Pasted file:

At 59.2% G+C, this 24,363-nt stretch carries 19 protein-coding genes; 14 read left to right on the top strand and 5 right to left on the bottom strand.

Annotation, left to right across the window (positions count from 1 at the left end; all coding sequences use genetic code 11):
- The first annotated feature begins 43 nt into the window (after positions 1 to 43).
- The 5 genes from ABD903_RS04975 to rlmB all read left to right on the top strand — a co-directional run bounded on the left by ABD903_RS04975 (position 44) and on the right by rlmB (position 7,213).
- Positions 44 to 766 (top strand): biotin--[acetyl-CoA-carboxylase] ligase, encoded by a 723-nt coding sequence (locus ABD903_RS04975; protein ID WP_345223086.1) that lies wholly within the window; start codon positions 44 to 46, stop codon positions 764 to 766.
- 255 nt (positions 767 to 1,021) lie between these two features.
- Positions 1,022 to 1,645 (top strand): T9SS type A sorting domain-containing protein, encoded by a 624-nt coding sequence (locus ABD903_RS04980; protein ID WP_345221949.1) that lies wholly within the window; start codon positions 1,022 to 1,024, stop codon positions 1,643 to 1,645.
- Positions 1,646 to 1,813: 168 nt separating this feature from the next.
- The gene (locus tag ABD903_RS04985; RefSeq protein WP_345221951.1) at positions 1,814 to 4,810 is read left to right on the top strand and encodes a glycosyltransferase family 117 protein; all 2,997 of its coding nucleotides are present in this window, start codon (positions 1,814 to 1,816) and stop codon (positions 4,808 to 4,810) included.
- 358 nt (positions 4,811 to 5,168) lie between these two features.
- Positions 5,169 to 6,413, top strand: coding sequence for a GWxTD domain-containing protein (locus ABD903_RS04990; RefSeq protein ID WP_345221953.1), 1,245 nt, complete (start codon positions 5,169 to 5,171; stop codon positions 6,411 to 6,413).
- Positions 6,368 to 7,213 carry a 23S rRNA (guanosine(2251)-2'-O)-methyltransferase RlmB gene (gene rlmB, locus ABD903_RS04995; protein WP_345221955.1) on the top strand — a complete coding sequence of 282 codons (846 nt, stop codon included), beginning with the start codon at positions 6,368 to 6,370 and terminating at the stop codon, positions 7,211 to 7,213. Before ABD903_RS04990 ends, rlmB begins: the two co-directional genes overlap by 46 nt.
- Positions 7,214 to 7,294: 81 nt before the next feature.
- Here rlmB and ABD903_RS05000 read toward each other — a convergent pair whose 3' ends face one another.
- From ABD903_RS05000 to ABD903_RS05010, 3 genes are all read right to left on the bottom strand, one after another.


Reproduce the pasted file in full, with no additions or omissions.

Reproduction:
At 59.2% G+C, this 24,363-nt stretch carries 19 protein-coding genes; 14 read left to right on the top strand and 5 right to left on the bottom strand.

Annotation, left to right across the window (positions count from 1 at the left end; all coding sequences use genetic code 11):
- The first annotated feature begins 43 nt into the window (after positions 1 to 43).
- The 5 genes from ABD903_RS04975 to rlmB all read left to right on the top strand — a co-directional run bounded on the left by ABD903_RS04975 (position 44) and on the right by rlmB (position 7,213).
- Positions 44 to 766 (top strand): biotin--[acetyl-CoA-carboxylase] ligase, encoded by a 723-nt coding sequence (locus ABD903_RS04975; protein ID WP_345223086.1) that lies wholly within the window; start codon positions 44 to 46, stop codon positions 764 to 766.
- 255 nt (positions 767 to 1,021) lie between these two features.
- Positions 1,022 to 1,645 (top strand): T9SS type A sorting domain-containing protein, encoded by a 624-nt coding sequence (locus ABD903_RS04980; protein ID WP_345221949.1) that lies wholly within the window; start codon positions 1,022 to 1,024, stop codon positions 1,643 to 1,645.
- Positions 1,646 to 1,813: 168 nt separating this feature from the next.
- The gene (locus tag ABD903_RS04985; RefSeq protein WP_345221951.1) at positions 1,814 to 4,810 is read left to right on the top strand and encodes a glycosyltransferase family 117 protein; all 2,997 of its coding nucleotides are present in this window, start codon (positions 1,814 to 1,816) and stop codon (positions 4,808 to 4,810) included.
- 358 nt (positions 4,811 to 5,168) lie between these two features.
- Positions 5,169 to 6,413, top strand: coding sequence for a GWxTD domain-containing protein (locus ABD903_RS04990; RefSeq protein ID WP_345221953.1), 1,245 nt, complete (start codon positions 5,169 to 5,171; stop codon positions 6,411 to 6,413).
- Positions 6,368 to 7,213 carry a 23S rRNA (guanosine(2251)-2'-O)-methyltransferase RlmB gene (gene rlmB, locus ABD903_RS04995; protein WP_345221955.1) on the top strand — a complete coding sequence of 282 codons (846 nt, stop codon included), beginning with the start codon at positions 6,368 to 6,370 and terminating at the stop codon, positions 7,211 to 7,213. Before ABD903_RS04990 ends, rlmB begins: the two co-directional genes overlap by 46 nt.
- Positions 7,214 to 7,294: 81 nt before the next feature.
- Here rlmB and ABD903_RS05000 read toward each other — a convergent pair whose 3' ends face one another.
- From ABD903_RS05000 to ABD903_RS05010, 3 genes are all read right to left on the bottom strand, one after another.